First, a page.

Justin and his wife Trisha know all too well the dangers of settling for an ordinary marriage. Their own failure to recognize the warning signs almost resulted in the end of their marriage, their family, and their ministry.
Justin and Trisha are bloggers, authors, speakers and founders of RefineUs Ministries. Sharing their story of pain, loss and redemption, RefineUs is igniting a movement to build healthy marriages and families.
They are the co-authors of their first book, Beyond Ordinary: When a Good Marriage Just Isn’t Good Enough, published by Tyndale House Publishers.
I believe that through this post you will be challenged and encouraged to strive of an extraordinary marriage.
When Trisha and I first got married and entered ministry in 1995, I prided myself on being a person that was accountable. I was accountable in my choices: I wouldn’t counsel with a woman behind a closed office door; I wouldn’t give a teenage girl a ride home from church without another person in the car. I wouldn’t do lunch with a female without my wife or another male staff member. At all costs I wanted to be accountable.
When we started Genesis Church in 2002, I knew that accountability would be of utmost importance. I sought out a guy in our core group and asked him if we could meet each Wednesday morning to “hold each other accountable.” As a church planter, I had a church planting coach. He and I would meet every Thursday morning and he would ask me questions about my relationship with God. He would ask me questions about my marriage, my struggles, my weaknesses. He wanted to hold me accountable. Eventually I had a group of Elders I met with once a month who were the spiritual leaders of our church, and I was accountable to them.
So with all of these boundaries and all of these safe guards and all of these great leaders and friends holding me accountable how could I ever be unfaithful to God and my wife? That’s not possible right? But I was unfaithful, despite all of my accountability.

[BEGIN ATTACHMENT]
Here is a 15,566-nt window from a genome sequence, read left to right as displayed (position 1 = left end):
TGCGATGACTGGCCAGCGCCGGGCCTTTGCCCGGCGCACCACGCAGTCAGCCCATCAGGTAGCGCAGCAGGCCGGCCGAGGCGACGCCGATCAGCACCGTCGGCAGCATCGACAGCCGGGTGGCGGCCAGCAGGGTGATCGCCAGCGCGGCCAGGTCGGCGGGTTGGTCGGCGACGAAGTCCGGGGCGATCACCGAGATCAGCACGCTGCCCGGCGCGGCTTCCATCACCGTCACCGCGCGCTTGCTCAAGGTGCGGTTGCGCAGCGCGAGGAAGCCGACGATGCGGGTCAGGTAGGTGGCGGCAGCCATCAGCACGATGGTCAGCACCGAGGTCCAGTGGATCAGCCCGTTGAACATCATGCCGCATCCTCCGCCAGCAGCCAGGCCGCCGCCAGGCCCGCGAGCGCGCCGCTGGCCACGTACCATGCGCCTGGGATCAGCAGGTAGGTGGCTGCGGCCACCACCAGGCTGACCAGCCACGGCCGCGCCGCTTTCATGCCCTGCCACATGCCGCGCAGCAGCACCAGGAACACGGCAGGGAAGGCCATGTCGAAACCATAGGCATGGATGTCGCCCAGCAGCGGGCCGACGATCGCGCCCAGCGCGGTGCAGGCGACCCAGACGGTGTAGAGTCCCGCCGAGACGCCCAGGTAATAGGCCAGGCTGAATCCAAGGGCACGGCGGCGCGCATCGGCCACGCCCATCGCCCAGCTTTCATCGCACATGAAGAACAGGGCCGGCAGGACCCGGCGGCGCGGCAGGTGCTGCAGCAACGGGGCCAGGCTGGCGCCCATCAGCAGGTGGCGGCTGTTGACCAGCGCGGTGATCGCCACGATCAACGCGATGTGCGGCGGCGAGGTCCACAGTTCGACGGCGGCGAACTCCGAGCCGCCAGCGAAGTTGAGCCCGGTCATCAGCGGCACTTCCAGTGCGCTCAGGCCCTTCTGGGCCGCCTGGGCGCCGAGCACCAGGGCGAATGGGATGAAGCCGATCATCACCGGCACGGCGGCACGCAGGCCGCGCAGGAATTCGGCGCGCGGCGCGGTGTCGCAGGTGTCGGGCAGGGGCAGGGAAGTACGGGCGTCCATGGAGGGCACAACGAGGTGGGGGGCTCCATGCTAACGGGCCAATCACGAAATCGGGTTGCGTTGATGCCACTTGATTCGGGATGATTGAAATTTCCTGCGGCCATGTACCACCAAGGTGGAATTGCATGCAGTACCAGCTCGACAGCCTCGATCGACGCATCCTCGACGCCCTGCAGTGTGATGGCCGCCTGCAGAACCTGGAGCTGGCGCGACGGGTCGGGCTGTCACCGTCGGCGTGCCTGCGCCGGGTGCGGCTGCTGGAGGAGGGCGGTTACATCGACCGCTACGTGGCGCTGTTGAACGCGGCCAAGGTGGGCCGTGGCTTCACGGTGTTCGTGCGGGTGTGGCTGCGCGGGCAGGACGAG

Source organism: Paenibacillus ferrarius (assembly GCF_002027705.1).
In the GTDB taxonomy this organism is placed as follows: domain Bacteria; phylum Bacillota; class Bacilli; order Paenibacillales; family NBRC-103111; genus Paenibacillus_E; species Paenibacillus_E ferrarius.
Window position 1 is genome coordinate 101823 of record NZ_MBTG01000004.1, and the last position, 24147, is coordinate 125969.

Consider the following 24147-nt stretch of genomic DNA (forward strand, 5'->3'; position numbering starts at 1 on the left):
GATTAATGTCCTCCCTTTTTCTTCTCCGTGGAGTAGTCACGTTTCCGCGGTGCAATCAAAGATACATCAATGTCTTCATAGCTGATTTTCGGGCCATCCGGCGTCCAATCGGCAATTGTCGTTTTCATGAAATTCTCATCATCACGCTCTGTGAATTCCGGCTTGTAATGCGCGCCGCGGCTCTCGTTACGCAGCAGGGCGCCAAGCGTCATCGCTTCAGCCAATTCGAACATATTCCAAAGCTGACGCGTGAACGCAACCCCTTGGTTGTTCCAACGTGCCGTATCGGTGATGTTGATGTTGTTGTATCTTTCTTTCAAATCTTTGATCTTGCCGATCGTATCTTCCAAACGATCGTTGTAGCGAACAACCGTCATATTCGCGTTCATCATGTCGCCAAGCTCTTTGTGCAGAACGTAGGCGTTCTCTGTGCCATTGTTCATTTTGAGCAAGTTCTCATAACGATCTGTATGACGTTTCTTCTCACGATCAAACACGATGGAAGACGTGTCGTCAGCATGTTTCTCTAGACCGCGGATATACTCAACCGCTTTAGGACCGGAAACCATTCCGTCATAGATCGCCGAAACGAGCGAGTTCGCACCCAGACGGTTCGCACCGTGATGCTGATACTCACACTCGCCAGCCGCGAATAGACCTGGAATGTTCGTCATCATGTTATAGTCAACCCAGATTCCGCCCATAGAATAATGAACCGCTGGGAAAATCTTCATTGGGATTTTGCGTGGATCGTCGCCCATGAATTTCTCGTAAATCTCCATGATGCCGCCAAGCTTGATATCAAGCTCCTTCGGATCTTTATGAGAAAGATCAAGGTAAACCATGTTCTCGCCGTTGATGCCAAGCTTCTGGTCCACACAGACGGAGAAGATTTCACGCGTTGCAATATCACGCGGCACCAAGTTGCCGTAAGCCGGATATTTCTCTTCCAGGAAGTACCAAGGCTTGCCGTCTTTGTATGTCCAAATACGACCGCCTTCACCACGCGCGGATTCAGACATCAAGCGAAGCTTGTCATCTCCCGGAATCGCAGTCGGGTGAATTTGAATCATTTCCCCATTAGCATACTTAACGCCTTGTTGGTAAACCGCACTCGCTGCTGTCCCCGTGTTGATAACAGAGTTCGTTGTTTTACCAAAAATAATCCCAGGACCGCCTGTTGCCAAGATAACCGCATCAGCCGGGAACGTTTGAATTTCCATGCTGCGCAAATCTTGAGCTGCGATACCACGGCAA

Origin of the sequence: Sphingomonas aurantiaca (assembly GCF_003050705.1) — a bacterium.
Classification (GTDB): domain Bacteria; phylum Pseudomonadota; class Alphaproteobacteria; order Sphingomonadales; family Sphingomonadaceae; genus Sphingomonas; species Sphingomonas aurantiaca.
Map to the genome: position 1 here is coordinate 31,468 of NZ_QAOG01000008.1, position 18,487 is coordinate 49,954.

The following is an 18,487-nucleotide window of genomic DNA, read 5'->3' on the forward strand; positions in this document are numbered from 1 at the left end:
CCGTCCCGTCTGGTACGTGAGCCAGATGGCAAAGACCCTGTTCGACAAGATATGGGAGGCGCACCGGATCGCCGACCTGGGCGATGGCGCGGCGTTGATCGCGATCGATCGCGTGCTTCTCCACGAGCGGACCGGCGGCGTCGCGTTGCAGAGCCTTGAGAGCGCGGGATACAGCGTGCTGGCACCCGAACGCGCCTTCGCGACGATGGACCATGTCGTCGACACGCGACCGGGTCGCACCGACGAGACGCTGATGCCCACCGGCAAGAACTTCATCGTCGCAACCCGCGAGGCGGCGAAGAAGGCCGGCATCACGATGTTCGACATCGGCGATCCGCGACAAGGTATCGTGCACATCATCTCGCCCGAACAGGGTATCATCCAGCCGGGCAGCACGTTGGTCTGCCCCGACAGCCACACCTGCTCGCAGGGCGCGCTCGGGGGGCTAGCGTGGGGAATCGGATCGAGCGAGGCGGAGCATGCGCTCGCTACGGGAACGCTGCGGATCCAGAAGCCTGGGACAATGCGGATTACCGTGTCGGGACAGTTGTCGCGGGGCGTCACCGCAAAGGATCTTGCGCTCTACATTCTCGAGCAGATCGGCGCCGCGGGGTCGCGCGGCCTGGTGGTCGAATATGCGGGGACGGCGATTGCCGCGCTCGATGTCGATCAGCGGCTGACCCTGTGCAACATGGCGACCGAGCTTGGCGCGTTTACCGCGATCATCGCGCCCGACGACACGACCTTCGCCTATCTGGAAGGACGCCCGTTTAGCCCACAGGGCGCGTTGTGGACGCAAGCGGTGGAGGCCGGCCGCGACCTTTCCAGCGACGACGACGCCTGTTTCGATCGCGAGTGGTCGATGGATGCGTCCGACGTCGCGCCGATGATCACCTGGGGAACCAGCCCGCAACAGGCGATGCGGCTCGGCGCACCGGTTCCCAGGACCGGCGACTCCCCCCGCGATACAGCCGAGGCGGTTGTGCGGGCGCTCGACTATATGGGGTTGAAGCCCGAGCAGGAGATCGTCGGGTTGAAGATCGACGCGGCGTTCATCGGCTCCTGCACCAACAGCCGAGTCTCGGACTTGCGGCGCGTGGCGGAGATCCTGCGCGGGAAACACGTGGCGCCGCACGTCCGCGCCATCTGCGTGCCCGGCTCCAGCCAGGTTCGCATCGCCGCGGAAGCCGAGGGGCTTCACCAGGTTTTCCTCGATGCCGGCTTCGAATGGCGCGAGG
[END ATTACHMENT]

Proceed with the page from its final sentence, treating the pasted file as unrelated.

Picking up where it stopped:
ACCOUNTABILITY CAN BE USELESS
Accountability is only as valuable as the transparency you and I offer in the context of that accountability. I was just transparent enough to make people believe I was authentic. I was as honest as it was comfortable. I knew how to admit weaknesses and struggles that were socially acceptable and would score me religious points.
Why do we hide so easily?
- Fear of rejection.
- Fear of judgment.
- Fear of the consequences of honesty.
- Fear of losing a relationship.
No decision made in fear is ever healthy.
Andy Stanley said, “We fear the consequences of confession because we have yet to realize the consequences of concealment.”
I think that’s why James says in 5:16, “ Confess your sins to each other and pray for each other so that you may be healed.”
We don’t talk about the “healing” type of confession in the Church very often. In fact, we have built a religious system that tries to find healing through hiding our sins, not confessing them. The sins we do confess are safe sins: bitterness, jealousy, materialism, selfishness.
For years, I forfeited the healing that God longed to bring to my heart not because I didn’t confess my sins to Him; but because I refused to confess them to anyone else.
Temptation loses its power when we confess.
Sin loses its ability to keep us fractured when we confess.
Addictions lose the control they have in our lives when we confess.
In order to not go back to sharing “just enough to look accountable” I am consistently asking myself these questions as I attempt to be transparent…maybe they will help you today:
1. AM I TELLING THE ENTIRE TRUTH RIGHT NOW?
Shading the truth is easy. Exaggerating is often unnoticeable. As I am telling any story, but especially a story about myself, I want to always ask, “Am I telling the entire truth right now? Am I leaving anything out or adding anything to this story? Am I lying when the truth will do?”
2. AM I SHARING DETAILS THAT WILL MAKE ME LOOK MORE SPIRITUAL THAN I REALLY AM?
You know how this rolls…we share parts of our heart with someone and 100% of our motivation is to show them how “close to God” we are. We want them to think of us as spiritual; we want to appear put together; we want to settle any doubt they may have about our relationship with God.
3. AM I TELLING MYSELF THE TRUTH?
Sometime the person I need to be the most honest with is myself. I can deceive myself easier than anyone else. If I can’t be honest with myself, then I’m incapable of being honest with others.
God knew that we would need two things to live in freedom in this life: the burden-bearing love of one another and the power of God through prayer. Confess your sins to one another and pray for each other…so that you may be healed.
Will living this way be easy? No. Will it be worth it? More than you could ever imagine.